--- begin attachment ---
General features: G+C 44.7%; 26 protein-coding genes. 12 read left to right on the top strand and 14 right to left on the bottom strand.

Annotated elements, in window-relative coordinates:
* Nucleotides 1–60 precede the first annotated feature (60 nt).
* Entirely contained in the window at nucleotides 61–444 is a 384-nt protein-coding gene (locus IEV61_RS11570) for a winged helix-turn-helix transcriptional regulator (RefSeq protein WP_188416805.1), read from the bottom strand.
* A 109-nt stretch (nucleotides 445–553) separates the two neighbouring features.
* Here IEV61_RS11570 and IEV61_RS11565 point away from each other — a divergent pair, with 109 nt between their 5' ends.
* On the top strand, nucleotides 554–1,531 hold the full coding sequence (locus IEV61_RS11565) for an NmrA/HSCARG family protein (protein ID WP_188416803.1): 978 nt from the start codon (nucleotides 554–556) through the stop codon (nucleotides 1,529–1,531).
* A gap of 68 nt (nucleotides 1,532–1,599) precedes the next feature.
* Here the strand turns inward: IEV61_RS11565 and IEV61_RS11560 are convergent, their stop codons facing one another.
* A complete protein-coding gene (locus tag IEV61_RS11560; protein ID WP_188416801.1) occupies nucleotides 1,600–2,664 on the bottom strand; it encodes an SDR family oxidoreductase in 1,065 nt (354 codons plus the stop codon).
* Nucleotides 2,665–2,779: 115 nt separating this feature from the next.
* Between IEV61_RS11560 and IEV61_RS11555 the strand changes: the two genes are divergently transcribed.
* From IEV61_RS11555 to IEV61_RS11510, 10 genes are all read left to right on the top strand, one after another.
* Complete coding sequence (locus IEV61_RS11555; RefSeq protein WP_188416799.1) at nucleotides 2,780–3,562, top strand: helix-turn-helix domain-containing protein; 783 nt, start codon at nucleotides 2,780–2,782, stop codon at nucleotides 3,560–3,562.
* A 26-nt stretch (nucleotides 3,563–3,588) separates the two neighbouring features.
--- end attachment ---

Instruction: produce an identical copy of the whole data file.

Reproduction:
General features: G+C 44.7%; 26 protein-coding genes. 12 read left to right on the top strand and 14 right to left on the bottom strand.

Annotated elements, in window-relative coordinates:
* Nucleotides 1–60 precede the first annotated feature (60 nt).
* Entirely contained in the window at nucleotides 61–444 is a 384-nt protein-coding gene (locus IEV61_RS11570) for a winged helix-turn-helix transcriptional regulator (RefSeq protein WP_188416805.1), read from the bottom strand.
* A 109-nt stretch (nucleotides 445–553) separates the two neighbouring features.
* Here IEV61_RS11570 and IEV61_RS11565 point away from each other — a divergent pair, with 109 nt between their 5' ends.
* On the top strand, nucleotides 554–1,531 hold the full coding sequence (locus IEV61_RS11565) for an NmrA/HSCARG family protein (protein ID WP_188416803.1): 978 nt from the start codon (nucleotides 554–556) through the stop codon (nucleotides 1,529–1,531).
* A gap of 68 nt (nucleotides 1,532–1,599) precedes the next feature.
* Here the strand turns inward: IEV61_RS11565 and IEV61_RS11560 are convergent, their stop codons facing one another.
* A complete protein-coding gene (locus tag IEV61_RS11560; protein ID WP_188416801.1) occupies nucleotides 1,600–2,664 on the bottom strand; it encodes an SDR family oxidoreductase in 1,065 nt (354 codons plus the stop codon).
* Nucleotides 2,665–2,779: 115 nt separating this feature from the next.
* Between IEV61_RS11560 and IEV61_RS11555 the strand changes: the two genes are divergently transcribed.
* From IEV61_RS11555 to IEV61_RS11510, 10 genes are all read left to right on the top strand, one after another.
* Complete coding sequence (locus IEV61_RS11555; RefSeq protein WP_188416799.1) at nucleotides 2,780–3,562, top strand: helix-turn-helix domain-containing protein; 783 nt, start codon at nucleotides 2,780–2,782, stop codon at nucleotides 3,560–3,562.
* A 26-nt stretch (nucleotides 3,563–3,588) separates the two neighbouring features.